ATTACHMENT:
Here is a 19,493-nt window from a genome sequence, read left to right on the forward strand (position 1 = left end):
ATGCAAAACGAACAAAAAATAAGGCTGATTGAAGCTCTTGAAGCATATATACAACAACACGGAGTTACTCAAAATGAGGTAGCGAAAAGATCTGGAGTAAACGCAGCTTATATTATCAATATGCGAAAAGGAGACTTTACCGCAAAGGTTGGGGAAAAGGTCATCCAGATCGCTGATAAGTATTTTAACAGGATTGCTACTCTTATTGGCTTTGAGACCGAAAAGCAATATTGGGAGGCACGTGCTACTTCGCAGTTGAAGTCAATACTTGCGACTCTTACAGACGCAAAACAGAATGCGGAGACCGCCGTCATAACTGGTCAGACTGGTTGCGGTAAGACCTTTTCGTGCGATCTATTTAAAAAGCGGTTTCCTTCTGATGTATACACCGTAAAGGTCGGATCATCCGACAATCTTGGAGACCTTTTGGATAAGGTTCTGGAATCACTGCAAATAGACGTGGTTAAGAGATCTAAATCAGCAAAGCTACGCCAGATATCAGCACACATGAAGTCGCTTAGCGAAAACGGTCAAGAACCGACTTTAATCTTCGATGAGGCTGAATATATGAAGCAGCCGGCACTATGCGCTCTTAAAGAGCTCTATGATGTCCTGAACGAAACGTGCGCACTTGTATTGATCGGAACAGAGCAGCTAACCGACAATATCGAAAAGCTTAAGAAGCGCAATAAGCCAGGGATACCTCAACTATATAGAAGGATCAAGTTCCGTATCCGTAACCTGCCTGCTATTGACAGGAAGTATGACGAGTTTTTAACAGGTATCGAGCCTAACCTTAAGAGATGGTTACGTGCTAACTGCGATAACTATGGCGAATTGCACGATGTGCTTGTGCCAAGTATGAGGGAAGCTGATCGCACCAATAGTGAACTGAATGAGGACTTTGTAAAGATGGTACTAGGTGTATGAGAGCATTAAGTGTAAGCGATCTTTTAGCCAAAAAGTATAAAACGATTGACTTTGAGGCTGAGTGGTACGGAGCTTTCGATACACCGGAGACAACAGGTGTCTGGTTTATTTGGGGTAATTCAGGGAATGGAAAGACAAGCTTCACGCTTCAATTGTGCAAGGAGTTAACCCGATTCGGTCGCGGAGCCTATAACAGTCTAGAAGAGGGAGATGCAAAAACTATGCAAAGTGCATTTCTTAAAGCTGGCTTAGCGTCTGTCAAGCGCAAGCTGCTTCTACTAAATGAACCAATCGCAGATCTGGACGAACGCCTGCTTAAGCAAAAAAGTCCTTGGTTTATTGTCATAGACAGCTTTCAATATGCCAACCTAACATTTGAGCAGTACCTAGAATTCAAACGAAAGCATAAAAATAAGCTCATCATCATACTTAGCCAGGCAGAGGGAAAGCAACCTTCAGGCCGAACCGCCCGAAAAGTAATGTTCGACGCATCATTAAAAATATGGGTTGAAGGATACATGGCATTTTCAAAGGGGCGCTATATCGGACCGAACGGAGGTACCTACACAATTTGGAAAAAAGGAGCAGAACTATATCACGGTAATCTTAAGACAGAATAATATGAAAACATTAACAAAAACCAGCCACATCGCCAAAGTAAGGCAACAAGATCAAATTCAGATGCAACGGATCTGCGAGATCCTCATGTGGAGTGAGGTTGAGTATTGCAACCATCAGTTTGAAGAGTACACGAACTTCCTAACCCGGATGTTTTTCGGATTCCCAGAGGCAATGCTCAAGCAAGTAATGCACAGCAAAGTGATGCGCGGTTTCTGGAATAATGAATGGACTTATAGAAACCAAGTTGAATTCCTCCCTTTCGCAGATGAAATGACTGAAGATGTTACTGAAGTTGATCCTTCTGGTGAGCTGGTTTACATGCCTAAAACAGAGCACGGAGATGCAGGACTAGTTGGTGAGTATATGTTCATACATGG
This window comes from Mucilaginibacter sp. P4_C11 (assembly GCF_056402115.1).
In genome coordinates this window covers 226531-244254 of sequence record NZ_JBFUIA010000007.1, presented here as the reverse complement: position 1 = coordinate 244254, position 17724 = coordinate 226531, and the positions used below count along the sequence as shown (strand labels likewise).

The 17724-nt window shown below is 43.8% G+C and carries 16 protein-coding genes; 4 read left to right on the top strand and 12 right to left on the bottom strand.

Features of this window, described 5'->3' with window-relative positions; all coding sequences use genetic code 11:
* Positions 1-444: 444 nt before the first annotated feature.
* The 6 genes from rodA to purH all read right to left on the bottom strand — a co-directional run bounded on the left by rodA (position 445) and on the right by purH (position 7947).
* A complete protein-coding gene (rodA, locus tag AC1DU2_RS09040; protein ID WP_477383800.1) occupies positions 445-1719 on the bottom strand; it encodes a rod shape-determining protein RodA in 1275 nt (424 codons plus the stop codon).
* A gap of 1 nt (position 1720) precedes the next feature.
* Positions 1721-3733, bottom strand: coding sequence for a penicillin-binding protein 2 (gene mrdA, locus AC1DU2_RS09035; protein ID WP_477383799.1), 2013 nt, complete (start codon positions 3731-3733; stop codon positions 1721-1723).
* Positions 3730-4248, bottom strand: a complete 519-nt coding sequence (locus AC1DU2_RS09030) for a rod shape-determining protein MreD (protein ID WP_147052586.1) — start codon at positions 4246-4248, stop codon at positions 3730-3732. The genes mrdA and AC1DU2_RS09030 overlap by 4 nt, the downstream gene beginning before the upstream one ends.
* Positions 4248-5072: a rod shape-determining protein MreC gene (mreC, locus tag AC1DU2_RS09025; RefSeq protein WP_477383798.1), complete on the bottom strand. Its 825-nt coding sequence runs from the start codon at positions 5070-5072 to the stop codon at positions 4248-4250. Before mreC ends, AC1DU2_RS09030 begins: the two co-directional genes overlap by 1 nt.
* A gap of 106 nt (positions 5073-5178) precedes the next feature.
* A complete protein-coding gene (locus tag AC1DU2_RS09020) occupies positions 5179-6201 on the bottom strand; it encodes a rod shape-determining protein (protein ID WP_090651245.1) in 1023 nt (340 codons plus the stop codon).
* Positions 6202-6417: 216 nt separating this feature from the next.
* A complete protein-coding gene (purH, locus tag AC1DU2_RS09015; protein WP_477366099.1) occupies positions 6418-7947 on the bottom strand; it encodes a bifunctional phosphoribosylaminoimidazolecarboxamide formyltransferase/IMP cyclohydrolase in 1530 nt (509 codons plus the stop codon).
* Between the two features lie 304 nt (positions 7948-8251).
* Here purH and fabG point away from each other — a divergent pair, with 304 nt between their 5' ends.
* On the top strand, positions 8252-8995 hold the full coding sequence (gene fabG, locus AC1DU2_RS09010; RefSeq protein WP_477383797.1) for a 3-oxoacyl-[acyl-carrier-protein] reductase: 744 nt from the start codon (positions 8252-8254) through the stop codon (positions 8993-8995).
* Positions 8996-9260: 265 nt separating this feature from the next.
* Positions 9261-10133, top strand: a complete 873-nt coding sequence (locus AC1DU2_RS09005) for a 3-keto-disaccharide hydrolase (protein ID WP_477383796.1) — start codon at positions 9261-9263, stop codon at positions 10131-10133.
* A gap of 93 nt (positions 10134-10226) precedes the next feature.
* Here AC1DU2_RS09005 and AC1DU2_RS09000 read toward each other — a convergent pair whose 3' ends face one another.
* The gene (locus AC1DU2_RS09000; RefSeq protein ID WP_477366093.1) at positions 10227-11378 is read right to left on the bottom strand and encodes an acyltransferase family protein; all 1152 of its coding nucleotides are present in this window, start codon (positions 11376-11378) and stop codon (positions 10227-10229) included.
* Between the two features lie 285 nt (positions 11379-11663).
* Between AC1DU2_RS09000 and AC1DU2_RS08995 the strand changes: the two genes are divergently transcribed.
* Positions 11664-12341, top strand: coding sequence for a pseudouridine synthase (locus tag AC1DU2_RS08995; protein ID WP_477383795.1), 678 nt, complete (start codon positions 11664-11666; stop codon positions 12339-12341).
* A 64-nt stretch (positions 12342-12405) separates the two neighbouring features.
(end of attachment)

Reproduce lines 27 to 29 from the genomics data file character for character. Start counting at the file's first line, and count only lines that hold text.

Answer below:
* Between AC1DU2_RS09000 and AC1DU2_RS08995 the strand changes: the two genes are divergently transcribed.
* Positions 11664-12341, top strand: coding sequence for a pseudouridine synthase (locus tag AC1DU2_RS08995; protein ID WP_477383795.1), 678 nt, complete (start codon positions 11664-11666; stop codon positions 12339-12341).
* A 64-nt stretch (positions 12342-12405) separates the two neighbouring features.